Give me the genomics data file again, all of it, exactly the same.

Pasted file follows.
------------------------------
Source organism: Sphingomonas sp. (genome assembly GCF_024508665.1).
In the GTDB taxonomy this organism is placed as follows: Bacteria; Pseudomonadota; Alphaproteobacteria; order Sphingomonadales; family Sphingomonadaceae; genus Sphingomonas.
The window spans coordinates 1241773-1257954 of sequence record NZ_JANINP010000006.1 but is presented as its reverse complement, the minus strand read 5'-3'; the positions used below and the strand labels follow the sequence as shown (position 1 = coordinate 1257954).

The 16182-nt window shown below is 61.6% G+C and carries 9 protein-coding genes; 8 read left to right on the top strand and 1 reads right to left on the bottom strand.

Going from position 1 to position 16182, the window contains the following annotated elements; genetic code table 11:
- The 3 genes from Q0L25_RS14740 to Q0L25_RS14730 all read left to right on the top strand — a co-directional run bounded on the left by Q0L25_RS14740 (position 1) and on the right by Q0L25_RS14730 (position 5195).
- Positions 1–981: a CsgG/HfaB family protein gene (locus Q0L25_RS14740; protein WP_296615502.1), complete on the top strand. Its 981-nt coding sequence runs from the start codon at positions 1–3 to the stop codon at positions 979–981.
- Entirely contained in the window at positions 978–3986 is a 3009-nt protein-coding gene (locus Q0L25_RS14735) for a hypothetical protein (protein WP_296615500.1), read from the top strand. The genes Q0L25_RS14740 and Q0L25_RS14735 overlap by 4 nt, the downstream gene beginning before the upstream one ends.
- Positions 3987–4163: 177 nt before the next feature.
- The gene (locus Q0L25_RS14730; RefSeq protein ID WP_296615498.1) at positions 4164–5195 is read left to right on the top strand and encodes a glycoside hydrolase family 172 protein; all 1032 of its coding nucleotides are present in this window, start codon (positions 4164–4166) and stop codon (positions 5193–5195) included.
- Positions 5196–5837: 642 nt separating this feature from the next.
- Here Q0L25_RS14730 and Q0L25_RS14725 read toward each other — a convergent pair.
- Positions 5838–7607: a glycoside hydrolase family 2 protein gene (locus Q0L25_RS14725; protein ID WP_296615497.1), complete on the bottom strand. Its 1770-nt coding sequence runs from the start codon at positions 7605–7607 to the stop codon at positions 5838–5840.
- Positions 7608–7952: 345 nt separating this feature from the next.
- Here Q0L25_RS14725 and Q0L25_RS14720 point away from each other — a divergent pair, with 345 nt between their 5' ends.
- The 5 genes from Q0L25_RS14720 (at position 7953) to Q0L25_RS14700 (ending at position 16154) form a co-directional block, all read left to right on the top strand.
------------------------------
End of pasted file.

Source organism: Sphingomonas sp. (genome assembly GCF_024508665.1).
In the GTDB taxonomy this organism is placed as follows: Bacteria; Pseudomonadota; Alphaproteobacteria; order Sphingomonadales; family Sphingomonadaceae; genus Sphingomonas.
The window spans coordinates 1241773-1257954 of sequence record NZ_JANINP010000006.1 but is presented as its reverse complement, the minus strand read 5'-3'; the positions used below and the strand labels follow the sequence as shown (position 1 = coordinate 1257954).

The 16182-nt window shown below is 61.6% G+C and carries 9 protein-coding genes; 8 read left to right on the top strand and 1 reads right to left on the bottom strand.

Going from position 1 to position 16182, the window contains the following annotated elements; genetic code table 11:
- The 3 genes from Q0L25_RS14740 to Q0L25_RS14730 all read left to right on the top strand — a co-directional run bounded on the left by Q0L25_RS14740 (position 1) and on the right by Q0L25_RS14730 (position 5195).
- Positions 1–981: a CsgG/HfaB family protein gene (locus Q0L25_RS14740; protein WP_296615502.1), complete on the top strand. Its 981-nt coding sequence runs from the start codon at positions 1–3 to the stop codon at positions 979–981.
- Entirely contained in the window at positions 978–3986 is a 3009-nt protein-coding gene (locus Q0L25_RS14735) for a hypothetical protein (protein WP_296615500.1), read from the top strand. The genes Q0L25_RS14740 and Q0L25_RS14735 overlap by 4 nt, the downstream gene beginning before the upstream one ends.
- Positions 3987–4163: 177 nt before the next feature.
- The gene (locus Q0L25_RS14730; RefSeq protein ID WP_296615498.1) at positions 4164–5195 is read left to right on the top strand and encodes a glycoside hydrolase family 172 protein; all 1032 of its coding nucleotides are present in this window, start codon (positions 4164–4166) and stop codon (positions 5193–5195) included.
- Positions 5196–5837: 642 nt separating this feature from the next.
- Here Q0L25_RS14730 and Q0L25_RS14725 read toward each other — a convergent pair.
- Positions 5838–7607: a glycoside hydrolase family 2 protein gene (locus Q0L25_RS14725; protein ID WP_296615497.1), complete on the bottom strand. Its 1770-nt coding sequence runs from the start codon at positions 7605–7607 to the stop codon at positions 5838–5840.
- Positions 7608–7952: 345 nt separating this feature from the next.
- Here Q0L25_RS14725 and Q0L25_RS14720 point away from each other — a divergent pair, with 345 nt between their 5' ends.
- The 5 genes from Q0L25_RS14720 (at position 7953) to Q0L25_RS14700 (ending at position 16154) form a co-directional block, all read left to right on the top strand.